But the present case exhibits no such elements; the agreement looked not to an abandonment of the prosecution but to bringing the indictment to trial; not to the withholding of evidence but to the procuring it; not to any secret effort to shield the plaintiff, but to an open application to receive him as State's evidence, with the consequences which usually follow.
A further ground for sustaining the validity of the agreement is to be found in the provisions of the Revised Statutes which permit the compounding, by leave of the court, of misdemeanors for which the injured party has a remedy by civil action. (2 R.S., 730, §§ 66, 67, 68.) These provisions permit the court before whom the indictment is pending to exercise, in its discretion, the power of ordering a perpetual stay of the prosecution, on the injured party appearing and acknowledging satisfaction, and on the payment of costs. In the present case the charge was false pretences, by which the prosecutor had sustained pecuniary damages. This offence has been held to amount, not to a felony, but merely to a misdemeanor ( Fassett v. Smith, 23 N.Y., 252), and therefore falls within the provisions of the statute. The prosecutor might, therefore, lawfully have agreed to appear before the court and invoke its action under the statute referred to. That course was not pursued, and therefore the statute cited has not, perhaps, a direct bearing upon this case, but it affords some indication of the policy of the law upon the subject under consideration.
The whole point of the case lies in this: An agreement to cripple, stifle or embarrass a prosecution for a criminal offence, by destroying or withholding evidence, suppressing facts, or other acts of that character, is against public policy, and void. In such cases the parties take the responsibility of interfering with, and by secret or indirect means, frustrating the administration of justice. But an agreement to lay the whole facts before the court, and to leave it to the free exercise of the discretionary powers vested in it by law, is not in itself wrong, and is not rendered illegal even by a stipulation on the part of a prosecutor to exert such legitimate influence as his position gives him in favor of the extension of mercy to a guilty party.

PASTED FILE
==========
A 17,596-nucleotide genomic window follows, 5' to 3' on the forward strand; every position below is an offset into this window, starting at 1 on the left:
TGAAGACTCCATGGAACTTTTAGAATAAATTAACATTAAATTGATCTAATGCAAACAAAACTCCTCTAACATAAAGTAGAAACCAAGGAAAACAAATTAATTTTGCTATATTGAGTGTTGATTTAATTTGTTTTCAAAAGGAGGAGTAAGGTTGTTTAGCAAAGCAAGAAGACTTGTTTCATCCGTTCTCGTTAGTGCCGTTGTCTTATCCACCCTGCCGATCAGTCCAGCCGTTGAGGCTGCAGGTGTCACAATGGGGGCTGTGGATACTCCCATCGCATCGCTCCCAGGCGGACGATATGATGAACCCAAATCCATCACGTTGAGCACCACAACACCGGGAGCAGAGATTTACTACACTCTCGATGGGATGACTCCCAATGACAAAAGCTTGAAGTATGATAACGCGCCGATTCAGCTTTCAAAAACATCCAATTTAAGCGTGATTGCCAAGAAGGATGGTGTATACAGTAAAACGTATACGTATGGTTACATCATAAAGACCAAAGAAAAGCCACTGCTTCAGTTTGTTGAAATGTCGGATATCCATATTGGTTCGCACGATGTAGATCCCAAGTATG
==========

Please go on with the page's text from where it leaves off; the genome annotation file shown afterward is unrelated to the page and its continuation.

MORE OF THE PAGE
Some other points have been suggested on the part of the defence which merit observation. The argument that the plaintiff's agreement to testify was not a sufficient consideration for the defendant's engagement has been already met. The plaintiff was privileged against criminating himself, and the waiver of this privilege constituted a consideration.
But it is further urged that any agreement to give testimony in consideration of a reward is against public policy, having a tendency to induce the commission of the crime of perjury; and in a well considered case ( Pollak v. Gregory, 9 Bosw., 116), it was held that an agreement to pay a witness for testifying, on condition that his evidence should lead to a result favorable to the party calling him, was illegal and void. But the evil of such an agreement consists in the condition, which holds out to the witness the temptation of falsifying his testimony, so as to produce the result upon which his compensation is to depend. Where the witness simply consents to make a disclosure of the truth, and, as in the present case, he has no inducement to produce any special result, the mischief is not apparent. In Yeatman v. Dempsey (7 C.B. [N.S.], 628 [J. Scott]), an agreement to testify, divested of such a condition, was sustained; and also in Webb v. Page (1 Carr. Kir., 23), in the case of an expert.
The defendant deemed the testimony of the plaintiff essential to enable him to recover the judgment in question. It is conceded and found that the plaintiff performed his part of the agreement; and it is fairly presumable that the judgment was obtained by means of his testimony. It would be exceedingly unjust to enforce that judgment against him under the circumstances.
The judgment should be reversed and a new trial ordered, with costs to abide the event.
CHURCH, Ch. J., ALLEN and FOLGER, JJ., concur.
GROVER, ANDREWS and MILLER, JJ., dissent.